Even the time jumps feel purposeless and jarring, opening with a murder and a leap back into the past that is never re-incorporated into the film’s narrative with grace, becoming just another event in the film’s mostly chronological account. begging the question as to why it needed to begin with a time jump in the first place. Fincher and company employed time-and-place interludes to seamlessly structure the film into two distinct but co-dependent sections, with the prolonged investigation continually imprinting itself on the ever-weary faces of the protagonists. An effect that is nowhere to be seen in Ruskin’s film, as the two central reporters look and feel no different from the start of the case to its flaccid end.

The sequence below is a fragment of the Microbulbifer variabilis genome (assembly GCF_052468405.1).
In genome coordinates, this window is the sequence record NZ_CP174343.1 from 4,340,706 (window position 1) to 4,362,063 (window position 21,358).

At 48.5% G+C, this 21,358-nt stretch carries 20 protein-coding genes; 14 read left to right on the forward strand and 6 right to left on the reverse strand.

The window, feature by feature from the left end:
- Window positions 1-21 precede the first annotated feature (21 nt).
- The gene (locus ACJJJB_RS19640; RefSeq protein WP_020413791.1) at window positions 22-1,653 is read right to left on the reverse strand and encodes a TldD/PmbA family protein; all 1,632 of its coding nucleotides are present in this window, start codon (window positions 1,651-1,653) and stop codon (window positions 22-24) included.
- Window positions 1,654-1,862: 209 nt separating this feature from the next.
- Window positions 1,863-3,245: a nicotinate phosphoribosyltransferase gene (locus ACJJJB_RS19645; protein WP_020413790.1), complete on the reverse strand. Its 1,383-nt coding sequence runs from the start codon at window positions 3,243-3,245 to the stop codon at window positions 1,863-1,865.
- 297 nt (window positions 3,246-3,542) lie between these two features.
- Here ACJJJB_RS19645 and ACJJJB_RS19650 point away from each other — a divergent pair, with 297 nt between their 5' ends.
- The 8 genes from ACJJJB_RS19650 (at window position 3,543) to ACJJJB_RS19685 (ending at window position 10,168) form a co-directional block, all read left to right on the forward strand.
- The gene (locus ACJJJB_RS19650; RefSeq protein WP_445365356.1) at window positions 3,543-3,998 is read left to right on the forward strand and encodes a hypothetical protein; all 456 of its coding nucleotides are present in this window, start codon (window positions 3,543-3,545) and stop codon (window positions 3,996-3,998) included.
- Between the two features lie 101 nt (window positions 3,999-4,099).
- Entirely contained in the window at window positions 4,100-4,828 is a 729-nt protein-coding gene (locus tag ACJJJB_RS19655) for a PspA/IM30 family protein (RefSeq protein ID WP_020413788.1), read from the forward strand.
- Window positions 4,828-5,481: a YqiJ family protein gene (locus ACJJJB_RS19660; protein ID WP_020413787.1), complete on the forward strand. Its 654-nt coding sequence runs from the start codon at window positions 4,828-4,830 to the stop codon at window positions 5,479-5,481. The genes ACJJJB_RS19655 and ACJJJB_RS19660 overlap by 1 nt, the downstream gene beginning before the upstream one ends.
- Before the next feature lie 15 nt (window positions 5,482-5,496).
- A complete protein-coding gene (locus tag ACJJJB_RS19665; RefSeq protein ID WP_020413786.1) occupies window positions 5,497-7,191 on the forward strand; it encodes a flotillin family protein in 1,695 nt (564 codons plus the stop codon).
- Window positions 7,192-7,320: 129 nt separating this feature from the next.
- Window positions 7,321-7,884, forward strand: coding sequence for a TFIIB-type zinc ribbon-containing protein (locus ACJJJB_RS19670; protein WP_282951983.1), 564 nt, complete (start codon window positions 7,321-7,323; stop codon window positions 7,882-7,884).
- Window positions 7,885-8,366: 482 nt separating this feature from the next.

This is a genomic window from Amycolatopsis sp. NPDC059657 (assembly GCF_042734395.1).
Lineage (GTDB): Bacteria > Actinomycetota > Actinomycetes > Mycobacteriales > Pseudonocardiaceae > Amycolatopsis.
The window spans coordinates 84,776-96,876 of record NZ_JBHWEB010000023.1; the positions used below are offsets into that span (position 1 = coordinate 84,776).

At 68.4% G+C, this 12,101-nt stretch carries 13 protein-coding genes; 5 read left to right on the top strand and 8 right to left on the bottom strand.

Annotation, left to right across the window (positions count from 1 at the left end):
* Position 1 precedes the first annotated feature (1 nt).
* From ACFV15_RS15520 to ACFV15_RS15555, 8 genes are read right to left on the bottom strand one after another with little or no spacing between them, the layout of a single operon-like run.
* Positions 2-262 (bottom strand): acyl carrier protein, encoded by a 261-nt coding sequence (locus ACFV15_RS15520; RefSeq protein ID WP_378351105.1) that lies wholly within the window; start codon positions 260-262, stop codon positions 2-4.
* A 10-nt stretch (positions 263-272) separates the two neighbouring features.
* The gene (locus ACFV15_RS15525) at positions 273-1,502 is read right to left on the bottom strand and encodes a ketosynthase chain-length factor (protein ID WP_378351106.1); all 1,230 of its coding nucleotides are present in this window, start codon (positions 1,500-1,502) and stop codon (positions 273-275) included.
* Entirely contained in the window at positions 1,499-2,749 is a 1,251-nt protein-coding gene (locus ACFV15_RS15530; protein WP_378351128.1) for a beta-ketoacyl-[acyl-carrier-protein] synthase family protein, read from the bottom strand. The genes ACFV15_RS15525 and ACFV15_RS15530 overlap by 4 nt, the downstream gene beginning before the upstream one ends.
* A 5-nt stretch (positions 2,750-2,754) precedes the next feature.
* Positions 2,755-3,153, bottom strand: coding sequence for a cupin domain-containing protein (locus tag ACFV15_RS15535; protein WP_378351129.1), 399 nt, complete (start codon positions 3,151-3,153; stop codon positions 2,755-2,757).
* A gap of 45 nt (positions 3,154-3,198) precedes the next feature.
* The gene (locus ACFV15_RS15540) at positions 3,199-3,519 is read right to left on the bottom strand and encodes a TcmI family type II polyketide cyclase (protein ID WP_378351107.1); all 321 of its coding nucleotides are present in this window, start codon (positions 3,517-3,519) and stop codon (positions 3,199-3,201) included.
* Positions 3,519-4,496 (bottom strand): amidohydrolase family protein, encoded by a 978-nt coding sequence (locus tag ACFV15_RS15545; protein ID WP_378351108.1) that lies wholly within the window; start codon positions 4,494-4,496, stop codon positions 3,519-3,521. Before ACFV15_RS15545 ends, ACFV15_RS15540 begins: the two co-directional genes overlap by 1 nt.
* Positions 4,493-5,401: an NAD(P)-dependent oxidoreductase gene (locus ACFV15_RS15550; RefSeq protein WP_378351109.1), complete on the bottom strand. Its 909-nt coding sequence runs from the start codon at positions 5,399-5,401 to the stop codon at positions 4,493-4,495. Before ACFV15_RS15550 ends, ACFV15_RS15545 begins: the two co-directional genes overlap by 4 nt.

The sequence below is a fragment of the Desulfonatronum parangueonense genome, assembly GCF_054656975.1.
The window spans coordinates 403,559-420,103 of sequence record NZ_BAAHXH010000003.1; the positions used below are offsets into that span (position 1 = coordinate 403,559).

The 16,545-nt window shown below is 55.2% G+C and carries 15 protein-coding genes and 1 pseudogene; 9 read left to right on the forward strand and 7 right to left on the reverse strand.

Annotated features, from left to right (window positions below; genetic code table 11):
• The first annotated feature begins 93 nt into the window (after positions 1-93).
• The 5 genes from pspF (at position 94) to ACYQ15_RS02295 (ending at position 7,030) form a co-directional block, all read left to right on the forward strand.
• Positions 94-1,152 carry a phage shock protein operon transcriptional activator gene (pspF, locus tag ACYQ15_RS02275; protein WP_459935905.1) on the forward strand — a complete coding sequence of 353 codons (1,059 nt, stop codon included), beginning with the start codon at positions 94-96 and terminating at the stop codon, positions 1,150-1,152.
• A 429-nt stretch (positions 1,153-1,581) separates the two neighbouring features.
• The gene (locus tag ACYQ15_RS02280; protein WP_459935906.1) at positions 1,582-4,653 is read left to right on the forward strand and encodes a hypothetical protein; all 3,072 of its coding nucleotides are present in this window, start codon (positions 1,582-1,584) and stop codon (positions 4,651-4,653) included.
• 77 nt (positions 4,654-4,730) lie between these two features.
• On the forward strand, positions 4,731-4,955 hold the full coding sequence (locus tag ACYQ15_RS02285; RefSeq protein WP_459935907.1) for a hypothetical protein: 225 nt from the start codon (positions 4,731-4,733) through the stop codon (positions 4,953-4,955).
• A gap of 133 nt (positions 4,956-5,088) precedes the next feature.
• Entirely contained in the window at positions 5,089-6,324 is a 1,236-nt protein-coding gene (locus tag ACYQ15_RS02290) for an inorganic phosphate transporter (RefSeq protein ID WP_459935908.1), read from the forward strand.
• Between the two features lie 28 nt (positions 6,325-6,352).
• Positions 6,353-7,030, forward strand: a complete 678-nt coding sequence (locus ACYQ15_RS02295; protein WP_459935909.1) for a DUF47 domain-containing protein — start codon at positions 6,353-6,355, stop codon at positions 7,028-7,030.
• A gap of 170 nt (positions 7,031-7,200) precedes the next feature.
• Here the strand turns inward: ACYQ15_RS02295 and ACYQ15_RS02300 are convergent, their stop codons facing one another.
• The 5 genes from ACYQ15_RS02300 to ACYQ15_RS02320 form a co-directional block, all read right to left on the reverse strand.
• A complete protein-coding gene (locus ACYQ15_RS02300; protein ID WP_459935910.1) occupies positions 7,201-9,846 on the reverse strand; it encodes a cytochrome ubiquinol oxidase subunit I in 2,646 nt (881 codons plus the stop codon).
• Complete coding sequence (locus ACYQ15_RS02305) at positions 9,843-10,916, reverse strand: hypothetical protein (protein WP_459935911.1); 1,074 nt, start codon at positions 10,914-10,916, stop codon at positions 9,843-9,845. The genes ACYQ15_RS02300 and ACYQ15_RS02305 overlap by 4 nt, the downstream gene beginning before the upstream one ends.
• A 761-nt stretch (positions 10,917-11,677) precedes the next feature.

Boston Strangler is at its strongest when it details the journalistic process and the bureaucratic constraints it operates within, as pressures both external and internal aim to dictate and influence the ultimate direction of the investigation. Ruskin touches not only on the sexist lens of crime journalism during the era but deftly explores the levels of personal sacrifice one has to make to uncover the ugly truth. These moments are bolstered by Knightley’s nuanced turn and Chris Cooper’s vivid portrayal of the newspaper’s jaded yet supportive editor-in-chief. However, these sequences are encased in a dull mystery that gives them little room to breathe and germinate, eventually trudging towards an ending that is as straightforward as it is underwhelming.
Instead of being a labyrinth of numerous possibilities, where meaty crumbs of information are methodically doled out, Boston Strangler is a predictable thriller that begins exactly as it concludes— leaving no room for speculation and contemplation. A mystery wholly without enigma, only empowering stronger works that it seeks to emulate.
– Prabhjot Bains